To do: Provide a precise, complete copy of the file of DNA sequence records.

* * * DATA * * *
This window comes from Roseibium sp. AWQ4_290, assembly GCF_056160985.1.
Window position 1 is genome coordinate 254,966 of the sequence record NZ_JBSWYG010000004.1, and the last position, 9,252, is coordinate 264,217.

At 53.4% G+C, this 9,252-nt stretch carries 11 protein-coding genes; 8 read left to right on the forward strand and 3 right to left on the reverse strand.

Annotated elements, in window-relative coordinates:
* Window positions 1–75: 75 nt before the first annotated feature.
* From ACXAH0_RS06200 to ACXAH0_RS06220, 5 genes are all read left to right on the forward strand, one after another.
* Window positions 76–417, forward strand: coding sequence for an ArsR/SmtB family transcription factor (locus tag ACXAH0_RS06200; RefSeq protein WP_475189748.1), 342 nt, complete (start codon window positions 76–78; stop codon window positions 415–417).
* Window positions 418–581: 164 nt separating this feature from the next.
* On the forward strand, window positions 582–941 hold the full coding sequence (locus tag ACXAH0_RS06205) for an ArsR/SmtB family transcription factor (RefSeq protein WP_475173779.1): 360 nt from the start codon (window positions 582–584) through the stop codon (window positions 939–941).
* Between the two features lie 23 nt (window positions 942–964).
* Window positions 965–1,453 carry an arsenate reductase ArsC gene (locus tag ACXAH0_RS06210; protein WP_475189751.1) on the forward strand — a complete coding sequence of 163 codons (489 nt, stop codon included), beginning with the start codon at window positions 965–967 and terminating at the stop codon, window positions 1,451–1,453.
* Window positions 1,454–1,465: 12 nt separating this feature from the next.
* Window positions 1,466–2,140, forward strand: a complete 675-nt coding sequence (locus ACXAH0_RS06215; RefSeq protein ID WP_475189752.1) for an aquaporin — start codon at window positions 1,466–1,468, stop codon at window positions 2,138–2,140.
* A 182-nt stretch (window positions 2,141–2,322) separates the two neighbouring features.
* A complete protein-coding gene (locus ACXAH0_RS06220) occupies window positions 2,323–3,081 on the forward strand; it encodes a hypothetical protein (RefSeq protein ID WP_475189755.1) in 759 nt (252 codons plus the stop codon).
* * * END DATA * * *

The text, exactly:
This window comes from Roseibium sp. AWQ4_290, assembly GCF_056160985.1.
Window position 1 is genome coordinate 254,966 of the sequence record NZ_JBSWYG010000004.1, and the last position, 9,252, is coordinate 264,217.

At 53.4% G+C, this 9,252-nt stretch carries 11 protein-coding genes; 8 read left to right on the forward strand and 3 right to left on the reverse strand.

Annotated elements, in window-relative coordinates:
* Window positions 1–75: 75 nt before the first annotated feature.
* From ACXAH0_RS06200 to ACXAH0_RS06220, 5 genes are all read left to right on the forward strand, one after another.
* Window positions 76–417, forward strand: coding sequence for an ArsR/SmtB family transcription factor (locus tag ACXAH0_RS06200; RefSeq protein WP_475189748.1), 342 nt, complete (start codon window positions 76–78; stop codon window positions 415–417).
* Window positions 418–581: 164 nt separating this feature from the next.
* On the forward strand, window positions 582–941 hold the full coding sequence (locus tag ACXAH0_RS06205) for an ArsR/SmtB family transcription factor (RefSeq protein WP_475173779.1): 360 nt from the start codon (window positions 582–584) through the stop codon (window positions 939–941).
* Between the two features lie 23 nt (window positions 942–964).
* Window positions 965–1,453 carry an arsenate reductase ArsC gene (locus tag ACXAH0_RS06210; protein WP_475189751.1) on the forward strand — a complete coding sequence of 163 codons (489 nt, stop codon included), beginning with the start codon at window positions 965–967 and terminating at the stop codon, window positions 1,451–1,453.
* Window positions 1,454–1,465: 12 nt separating this feature from the next.
* Window positions 1,466–2,140, forward strand: a complete 675-nt coding sequence (locus ACXAH0_RS06215; RefSeq protein ID WP_475189752.1) for an aquaporin — start codon at window positions 1,466–1,468, stop codon at window positions 2,138–2,140.
* A 182-nt stretch (window positions 2,141–2,322) separates the two neighbouring features.
* A complete protein-coding gene (locus ACXAH0_RS06220) occupies window positions 2,323–3,081 on the forward strand; it encodes a hypothetical protein (RefSeq protein ID WP_475189755.1) in 759 nt (252 codons plus the stop codon).